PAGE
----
Date of Award


Degree Type


Degree Name

Departmental Honors


Economics and Finance


How do deeply-held cultural perspectives shape the desire and ability of women to pursue higher education and or careers? More specifically, how do predominant religious and cultural perspectives on the family, the role of women, and the role of education influence a woman's decision to obtain higher education and her perceived ability or desire to seek full-time employment upon graduation? To answer these questions, this research utilized a cross-cultural survey instrument to compare and contrast the perceptions of female, undergraduate students in one predominantly Muslim/Middle Eastern society -- Dubai, U.A.E -- and one predominantly Mormon/Western society -- Utah, U.S.A. We find that despite diverse cultural backgrounds, Islam and Mormonism have remarkably similar perceived effects on attitudes towards work, family, and education among young, college-aged women in both societies. In particular, we find that women in both cultures place family interests firmly above career and education, although the latter are clearly intertwined with expectations of the dominant religion. Given the growing interest on female perceptions in the workforce and the ability of women to "balance" career and family interests, this research helps fill the gap in cross-cultural knowledge on this topic and, in particular, helps us gain further insight on the influence of religion in determining attitudes towards work, family, and higher education.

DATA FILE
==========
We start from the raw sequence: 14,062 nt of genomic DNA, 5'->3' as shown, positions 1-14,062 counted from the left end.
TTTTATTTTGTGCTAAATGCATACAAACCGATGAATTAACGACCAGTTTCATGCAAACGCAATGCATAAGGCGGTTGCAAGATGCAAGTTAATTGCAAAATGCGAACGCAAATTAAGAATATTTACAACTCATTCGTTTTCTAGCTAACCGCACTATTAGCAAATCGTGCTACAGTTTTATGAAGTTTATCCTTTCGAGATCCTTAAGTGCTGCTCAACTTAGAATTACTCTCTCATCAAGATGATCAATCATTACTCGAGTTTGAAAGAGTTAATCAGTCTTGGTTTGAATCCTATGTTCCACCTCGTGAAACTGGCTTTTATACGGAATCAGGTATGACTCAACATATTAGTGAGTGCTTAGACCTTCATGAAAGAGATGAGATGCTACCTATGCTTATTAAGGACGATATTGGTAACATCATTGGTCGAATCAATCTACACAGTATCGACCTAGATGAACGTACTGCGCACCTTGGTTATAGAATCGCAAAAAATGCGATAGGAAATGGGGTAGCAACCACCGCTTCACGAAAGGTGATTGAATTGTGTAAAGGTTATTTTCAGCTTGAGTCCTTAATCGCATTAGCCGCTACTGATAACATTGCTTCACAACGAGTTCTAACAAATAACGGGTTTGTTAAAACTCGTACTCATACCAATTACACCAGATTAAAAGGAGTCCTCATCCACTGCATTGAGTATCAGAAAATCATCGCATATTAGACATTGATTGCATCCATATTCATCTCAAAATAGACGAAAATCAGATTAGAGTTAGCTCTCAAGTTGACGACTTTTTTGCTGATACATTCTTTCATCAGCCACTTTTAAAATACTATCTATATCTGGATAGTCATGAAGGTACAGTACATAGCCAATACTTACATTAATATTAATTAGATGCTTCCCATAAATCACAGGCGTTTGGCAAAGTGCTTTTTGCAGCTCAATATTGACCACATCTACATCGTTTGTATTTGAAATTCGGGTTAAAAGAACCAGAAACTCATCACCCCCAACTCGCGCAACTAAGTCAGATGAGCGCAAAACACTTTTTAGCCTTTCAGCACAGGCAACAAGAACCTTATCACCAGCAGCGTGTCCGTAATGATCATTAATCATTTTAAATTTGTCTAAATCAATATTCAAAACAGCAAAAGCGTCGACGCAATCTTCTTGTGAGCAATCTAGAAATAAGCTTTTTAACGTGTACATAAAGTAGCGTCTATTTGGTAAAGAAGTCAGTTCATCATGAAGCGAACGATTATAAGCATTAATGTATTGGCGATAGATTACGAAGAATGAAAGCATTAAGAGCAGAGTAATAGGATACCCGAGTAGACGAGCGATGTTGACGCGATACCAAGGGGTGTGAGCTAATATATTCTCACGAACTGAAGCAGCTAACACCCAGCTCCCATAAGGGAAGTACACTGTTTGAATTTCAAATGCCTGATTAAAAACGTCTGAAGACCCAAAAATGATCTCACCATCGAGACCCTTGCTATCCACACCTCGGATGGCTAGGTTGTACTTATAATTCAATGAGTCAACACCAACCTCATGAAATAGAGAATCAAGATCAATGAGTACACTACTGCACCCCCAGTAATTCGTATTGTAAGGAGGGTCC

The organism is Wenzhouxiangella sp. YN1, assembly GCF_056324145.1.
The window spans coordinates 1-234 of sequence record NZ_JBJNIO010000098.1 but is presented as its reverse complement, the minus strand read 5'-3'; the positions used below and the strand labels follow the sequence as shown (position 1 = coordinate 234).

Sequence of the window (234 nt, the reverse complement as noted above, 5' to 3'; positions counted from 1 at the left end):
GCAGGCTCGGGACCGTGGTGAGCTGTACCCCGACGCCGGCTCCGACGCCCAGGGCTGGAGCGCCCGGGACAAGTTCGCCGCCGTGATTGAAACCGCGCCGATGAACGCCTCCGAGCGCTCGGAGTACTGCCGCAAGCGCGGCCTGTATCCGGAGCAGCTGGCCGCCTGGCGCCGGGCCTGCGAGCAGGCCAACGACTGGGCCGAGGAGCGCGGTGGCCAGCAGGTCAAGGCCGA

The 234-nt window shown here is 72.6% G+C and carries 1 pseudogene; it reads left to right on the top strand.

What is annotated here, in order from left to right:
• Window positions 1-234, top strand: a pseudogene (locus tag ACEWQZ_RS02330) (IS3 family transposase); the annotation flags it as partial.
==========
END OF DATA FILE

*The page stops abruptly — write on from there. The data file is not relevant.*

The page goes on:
Included in

Economics Commons



Faculty Mentor

Shannon Peterson